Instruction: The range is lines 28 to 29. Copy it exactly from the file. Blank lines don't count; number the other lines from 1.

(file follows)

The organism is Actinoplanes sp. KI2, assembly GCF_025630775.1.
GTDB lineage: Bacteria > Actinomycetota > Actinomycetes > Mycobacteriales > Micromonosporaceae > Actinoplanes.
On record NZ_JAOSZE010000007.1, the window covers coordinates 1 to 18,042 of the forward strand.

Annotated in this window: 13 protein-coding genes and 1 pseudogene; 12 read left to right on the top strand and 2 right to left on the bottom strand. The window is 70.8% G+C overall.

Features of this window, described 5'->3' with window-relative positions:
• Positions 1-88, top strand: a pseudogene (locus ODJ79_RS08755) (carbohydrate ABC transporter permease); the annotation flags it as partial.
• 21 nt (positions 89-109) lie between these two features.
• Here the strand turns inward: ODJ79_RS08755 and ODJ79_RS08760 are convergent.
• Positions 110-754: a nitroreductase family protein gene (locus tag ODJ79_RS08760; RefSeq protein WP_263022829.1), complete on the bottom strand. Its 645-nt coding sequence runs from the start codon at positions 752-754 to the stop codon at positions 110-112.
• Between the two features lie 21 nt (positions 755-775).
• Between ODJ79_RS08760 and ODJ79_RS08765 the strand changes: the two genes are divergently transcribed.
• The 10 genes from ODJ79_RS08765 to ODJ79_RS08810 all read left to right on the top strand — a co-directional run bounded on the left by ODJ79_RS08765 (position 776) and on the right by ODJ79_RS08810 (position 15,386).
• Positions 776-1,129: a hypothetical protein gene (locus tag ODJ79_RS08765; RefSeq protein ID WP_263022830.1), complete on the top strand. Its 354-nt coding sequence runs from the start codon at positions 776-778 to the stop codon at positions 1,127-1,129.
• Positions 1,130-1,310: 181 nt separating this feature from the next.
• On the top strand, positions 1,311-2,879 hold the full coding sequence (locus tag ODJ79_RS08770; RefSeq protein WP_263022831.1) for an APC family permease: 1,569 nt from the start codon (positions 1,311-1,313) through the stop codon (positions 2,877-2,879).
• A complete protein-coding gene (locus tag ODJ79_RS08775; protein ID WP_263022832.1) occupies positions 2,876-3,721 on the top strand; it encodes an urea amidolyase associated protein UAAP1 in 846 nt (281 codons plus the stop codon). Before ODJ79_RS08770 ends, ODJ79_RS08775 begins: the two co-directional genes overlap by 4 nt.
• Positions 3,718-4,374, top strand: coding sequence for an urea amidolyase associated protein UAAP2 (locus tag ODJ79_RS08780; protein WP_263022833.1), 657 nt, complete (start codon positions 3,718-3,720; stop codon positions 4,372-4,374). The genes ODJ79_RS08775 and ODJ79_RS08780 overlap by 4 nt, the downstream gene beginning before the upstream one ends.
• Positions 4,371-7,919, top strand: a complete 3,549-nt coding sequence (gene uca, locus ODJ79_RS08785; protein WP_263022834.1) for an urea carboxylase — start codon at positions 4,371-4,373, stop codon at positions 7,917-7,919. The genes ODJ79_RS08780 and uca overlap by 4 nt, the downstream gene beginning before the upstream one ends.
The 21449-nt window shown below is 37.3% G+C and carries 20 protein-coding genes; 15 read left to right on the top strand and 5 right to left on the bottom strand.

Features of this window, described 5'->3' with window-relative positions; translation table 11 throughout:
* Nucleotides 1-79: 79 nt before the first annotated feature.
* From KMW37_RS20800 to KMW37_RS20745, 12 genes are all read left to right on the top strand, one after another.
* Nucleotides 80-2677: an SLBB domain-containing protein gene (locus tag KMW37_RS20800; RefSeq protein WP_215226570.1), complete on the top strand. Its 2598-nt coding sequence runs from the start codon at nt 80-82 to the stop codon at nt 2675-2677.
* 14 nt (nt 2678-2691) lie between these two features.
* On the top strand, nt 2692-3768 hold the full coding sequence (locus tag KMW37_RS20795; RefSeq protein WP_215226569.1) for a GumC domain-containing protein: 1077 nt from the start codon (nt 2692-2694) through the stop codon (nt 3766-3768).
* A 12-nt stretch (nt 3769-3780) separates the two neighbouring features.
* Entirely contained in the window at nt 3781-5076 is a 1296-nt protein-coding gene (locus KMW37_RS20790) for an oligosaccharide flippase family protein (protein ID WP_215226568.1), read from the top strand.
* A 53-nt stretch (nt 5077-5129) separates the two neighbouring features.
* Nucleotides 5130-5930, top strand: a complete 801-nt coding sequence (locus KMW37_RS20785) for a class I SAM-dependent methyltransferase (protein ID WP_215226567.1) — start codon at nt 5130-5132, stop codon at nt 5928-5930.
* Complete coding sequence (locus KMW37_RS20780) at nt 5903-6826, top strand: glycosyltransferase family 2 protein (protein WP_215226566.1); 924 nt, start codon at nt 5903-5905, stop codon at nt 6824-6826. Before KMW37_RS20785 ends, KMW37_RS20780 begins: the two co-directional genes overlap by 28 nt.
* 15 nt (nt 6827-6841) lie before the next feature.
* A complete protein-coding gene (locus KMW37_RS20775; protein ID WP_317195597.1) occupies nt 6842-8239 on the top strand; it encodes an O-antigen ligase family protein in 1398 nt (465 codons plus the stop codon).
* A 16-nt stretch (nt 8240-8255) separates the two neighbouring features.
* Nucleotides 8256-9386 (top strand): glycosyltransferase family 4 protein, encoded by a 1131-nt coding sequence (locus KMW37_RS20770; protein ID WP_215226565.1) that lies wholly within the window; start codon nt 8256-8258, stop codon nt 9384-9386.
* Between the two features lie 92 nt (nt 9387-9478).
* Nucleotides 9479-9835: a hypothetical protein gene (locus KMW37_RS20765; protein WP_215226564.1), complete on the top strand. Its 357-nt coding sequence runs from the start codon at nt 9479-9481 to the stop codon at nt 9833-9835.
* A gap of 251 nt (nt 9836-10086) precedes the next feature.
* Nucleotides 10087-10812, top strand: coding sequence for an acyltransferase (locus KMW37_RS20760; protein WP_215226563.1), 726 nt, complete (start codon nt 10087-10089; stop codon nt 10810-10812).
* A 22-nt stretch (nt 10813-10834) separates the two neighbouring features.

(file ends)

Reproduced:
* A 53-nt stretch (nt 5077-5129) separates the two neighbouring features.
* Nucleotides 5130-5930, top strand: a complete 801-nt coding sequence (locus KMW37_RS20785) for a class I SAM-dependent methyltransferase (protein ID WP_215226567.1) — start codon at nt 5130-5132, stop codon at nt 5928-5930.